sonsanddaughters_2Classic soaps like Sons And Daughters (pictured), Prisoner and A Country Practice have all had various re-runs but there are so many others that haven’t seen the light of day since they were originally broadcast and could be embraced by a new generation of viewers. The DVD releases of Number 96 have shown that there is a market for watching classic Australian soaps.

Even duds like Arcade, Holiday Island, Punishment, Starting Out or Above The Law could be fodder for a binge night of TV shockers.

rp_mavis.jpgFast Forward has been repeated on One, but how many other classic comedies could be getting exposed to a new generation? The Seven Network has seemingly put The Mavis Bramston Show, the show that really put Australian comedy on the map, into the too hard basket — yet it still exists in the archives.

These shows might not be the highest brow of entertainment, but neither is much of what the networks push onto us every night now, anyway. (Because in 40 years time, are we going to be reminiscing about reality pap like My Kitchen Rules or The Block? I don’t think so.)

Sure, there is a vast market of DVD titles of classic shows available and the advent of streaming video platforms such as Stan, Presto, Apple TV and Netflix might one day expose 21st century viewers to some of the shows that defined TV culture in the last century, but watching these shows on the platform that they were designed for — free-to-air broadcast TV — serves as a nostalgic nod not just to the shows themselves but the medium that created them. And there is still something attractive about the common experience of watching a program with thousands of others, something that is even enhanced these days by being able to share the experience over social media in real time.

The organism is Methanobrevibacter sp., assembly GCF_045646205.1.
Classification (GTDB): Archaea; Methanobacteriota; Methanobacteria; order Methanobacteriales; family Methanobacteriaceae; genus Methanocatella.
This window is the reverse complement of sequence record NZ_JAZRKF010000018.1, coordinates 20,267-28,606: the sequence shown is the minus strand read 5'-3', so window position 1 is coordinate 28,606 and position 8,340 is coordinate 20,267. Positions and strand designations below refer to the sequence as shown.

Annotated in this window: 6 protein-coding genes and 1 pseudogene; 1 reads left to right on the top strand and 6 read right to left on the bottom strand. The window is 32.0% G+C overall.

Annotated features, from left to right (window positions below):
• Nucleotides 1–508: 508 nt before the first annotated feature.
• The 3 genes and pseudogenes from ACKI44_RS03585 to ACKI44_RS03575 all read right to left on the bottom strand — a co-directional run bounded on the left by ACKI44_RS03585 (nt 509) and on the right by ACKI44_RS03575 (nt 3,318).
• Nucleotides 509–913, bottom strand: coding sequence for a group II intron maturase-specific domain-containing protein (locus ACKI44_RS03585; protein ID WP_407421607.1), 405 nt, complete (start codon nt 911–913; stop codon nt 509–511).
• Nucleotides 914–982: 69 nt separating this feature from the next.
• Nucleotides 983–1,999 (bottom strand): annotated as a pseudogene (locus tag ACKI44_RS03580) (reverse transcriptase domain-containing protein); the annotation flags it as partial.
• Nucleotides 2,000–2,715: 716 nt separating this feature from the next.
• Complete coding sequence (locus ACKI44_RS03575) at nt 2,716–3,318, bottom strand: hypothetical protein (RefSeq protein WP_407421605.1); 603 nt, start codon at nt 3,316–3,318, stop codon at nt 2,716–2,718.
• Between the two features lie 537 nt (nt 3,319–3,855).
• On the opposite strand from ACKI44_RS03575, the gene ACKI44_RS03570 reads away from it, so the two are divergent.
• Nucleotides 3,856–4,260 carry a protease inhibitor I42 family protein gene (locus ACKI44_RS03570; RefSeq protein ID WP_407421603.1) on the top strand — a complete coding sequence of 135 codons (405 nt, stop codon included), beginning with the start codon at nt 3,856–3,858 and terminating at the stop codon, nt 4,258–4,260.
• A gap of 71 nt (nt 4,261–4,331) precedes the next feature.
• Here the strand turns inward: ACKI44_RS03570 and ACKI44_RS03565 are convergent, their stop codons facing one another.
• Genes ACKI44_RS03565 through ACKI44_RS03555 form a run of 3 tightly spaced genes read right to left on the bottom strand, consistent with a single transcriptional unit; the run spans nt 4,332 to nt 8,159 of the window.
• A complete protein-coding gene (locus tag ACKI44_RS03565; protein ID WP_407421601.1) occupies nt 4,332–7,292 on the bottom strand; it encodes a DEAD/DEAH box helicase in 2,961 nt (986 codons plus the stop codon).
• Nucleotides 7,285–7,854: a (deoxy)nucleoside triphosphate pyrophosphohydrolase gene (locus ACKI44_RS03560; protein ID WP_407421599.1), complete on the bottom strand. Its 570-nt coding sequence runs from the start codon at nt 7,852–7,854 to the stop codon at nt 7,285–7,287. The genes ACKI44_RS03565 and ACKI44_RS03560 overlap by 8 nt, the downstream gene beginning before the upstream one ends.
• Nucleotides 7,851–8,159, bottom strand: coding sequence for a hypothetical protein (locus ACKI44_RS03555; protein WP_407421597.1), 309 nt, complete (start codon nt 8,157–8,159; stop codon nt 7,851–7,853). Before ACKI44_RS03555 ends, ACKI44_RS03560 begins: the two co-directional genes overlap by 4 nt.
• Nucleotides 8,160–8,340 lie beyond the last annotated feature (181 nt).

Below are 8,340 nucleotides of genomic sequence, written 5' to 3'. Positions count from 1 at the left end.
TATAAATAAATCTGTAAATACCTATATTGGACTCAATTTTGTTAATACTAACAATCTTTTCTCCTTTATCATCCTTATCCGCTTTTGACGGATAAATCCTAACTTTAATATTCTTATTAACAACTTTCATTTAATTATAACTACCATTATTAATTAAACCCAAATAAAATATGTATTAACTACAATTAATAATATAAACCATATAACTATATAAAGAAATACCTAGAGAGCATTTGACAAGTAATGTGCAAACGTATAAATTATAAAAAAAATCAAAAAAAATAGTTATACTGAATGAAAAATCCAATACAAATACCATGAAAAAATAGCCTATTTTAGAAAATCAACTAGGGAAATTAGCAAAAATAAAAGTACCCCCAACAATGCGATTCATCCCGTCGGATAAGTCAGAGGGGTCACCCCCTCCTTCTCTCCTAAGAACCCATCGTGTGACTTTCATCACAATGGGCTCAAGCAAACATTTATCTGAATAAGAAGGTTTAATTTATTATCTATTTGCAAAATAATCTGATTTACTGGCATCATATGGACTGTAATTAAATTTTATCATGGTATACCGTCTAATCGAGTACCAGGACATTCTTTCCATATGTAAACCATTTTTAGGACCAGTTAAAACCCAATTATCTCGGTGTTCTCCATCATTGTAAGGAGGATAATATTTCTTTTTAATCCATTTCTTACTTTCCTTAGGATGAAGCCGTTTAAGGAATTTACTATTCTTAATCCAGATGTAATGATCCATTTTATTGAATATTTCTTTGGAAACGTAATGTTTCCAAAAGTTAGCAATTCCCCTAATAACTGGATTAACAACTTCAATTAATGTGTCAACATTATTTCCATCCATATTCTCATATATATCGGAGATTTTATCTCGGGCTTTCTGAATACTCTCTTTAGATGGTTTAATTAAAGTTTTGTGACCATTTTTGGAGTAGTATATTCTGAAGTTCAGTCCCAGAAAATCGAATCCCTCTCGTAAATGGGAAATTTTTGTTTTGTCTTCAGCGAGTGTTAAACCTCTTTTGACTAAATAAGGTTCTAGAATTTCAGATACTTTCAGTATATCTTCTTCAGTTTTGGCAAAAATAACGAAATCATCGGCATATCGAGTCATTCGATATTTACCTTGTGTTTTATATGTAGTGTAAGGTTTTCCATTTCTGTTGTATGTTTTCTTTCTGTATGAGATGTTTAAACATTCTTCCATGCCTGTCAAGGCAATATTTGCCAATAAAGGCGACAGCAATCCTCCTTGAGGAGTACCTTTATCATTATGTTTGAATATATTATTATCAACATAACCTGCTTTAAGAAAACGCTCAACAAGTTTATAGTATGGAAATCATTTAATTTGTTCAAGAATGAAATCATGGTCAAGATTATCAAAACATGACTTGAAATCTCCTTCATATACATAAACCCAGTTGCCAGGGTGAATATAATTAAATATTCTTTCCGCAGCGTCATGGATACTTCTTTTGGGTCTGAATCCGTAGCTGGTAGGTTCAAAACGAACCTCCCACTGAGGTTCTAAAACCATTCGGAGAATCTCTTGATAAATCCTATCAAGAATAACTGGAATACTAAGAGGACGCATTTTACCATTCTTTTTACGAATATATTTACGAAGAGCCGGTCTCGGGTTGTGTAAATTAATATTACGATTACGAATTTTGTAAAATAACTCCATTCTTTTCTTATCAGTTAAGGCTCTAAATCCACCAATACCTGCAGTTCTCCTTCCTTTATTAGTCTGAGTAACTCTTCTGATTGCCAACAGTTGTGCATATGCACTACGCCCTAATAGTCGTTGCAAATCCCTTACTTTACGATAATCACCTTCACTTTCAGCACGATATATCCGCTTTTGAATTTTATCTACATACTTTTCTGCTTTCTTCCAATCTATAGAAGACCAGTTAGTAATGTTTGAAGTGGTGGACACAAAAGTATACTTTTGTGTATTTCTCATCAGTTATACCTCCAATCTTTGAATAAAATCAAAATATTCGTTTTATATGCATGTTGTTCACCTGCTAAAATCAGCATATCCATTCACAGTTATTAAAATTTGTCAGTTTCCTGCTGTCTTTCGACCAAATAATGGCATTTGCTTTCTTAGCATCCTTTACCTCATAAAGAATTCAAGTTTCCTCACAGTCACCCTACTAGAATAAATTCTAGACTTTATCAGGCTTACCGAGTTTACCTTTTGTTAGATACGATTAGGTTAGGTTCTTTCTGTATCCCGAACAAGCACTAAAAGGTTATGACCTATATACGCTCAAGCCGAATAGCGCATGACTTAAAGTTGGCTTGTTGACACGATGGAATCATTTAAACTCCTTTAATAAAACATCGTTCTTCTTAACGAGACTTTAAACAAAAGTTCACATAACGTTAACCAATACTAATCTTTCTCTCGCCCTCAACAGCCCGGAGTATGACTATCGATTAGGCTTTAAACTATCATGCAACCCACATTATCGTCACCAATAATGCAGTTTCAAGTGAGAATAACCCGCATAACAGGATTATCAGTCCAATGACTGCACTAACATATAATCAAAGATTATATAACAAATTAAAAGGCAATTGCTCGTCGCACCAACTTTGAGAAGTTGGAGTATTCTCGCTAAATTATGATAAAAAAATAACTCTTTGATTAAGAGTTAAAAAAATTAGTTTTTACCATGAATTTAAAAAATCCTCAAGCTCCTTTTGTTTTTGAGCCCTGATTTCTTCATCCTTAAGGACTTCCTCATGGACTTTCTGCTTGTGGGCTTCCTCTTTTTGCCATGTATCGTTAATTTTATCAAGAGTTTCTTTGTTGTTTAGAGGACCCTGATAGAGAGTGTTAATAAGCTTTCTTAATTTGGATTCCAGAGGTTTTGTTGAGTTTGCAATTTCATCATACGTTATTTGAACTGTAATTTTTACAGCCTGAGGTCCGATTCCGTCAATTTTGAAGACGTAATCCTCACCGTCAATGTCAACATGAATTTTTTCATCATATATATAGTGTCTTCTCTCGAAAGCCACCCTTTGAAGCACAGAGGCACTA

Of course, and in particular with regards to Australian content, there is a hidden cost to the networks as actors, performers, composers and so on may (and should) be entitled to some token payment for their work to be paraded once again — but, guess what, that’s what commercial breaks are for.

Instead of filling up bandwidth with shopping channels that might be good for revenue (though the demise of Seven’s Fresh Ideas TV indicates that the revenue stream may not be as abundant as first thought) but do nothing to actively encourage people to watch, perhaps the networks could be proactive and invest in a programming niche that might actively bring some people back to traditional TV as an alternative to them being tortured with multiple repeats of Nutri Bullet commercials.





5 thoughts on “Networks, it’s time to go retro

  1. I would like to see a Classic TV Channel on Free To Air it would be similar to MeTV/This TV/Antenna/Cozi TV/Decades in the US with some Australian Content scheduled like MeTV.

    Highlights of shows that would be included:
    Norman Gunston Show
    Kingswood Country
    Paul Hogan Show
    Very Best Of Paul Hogan Show (2009)
    Best of Don Lane Show
    best of Tonight with Bert Newton
    Bert Newton New Faces
    Best of Midday Show With Ray Martin/Derryn Hinch
    Best of Graham Kennedy
    Best of Graham Kennedy News Show/Coast To Coast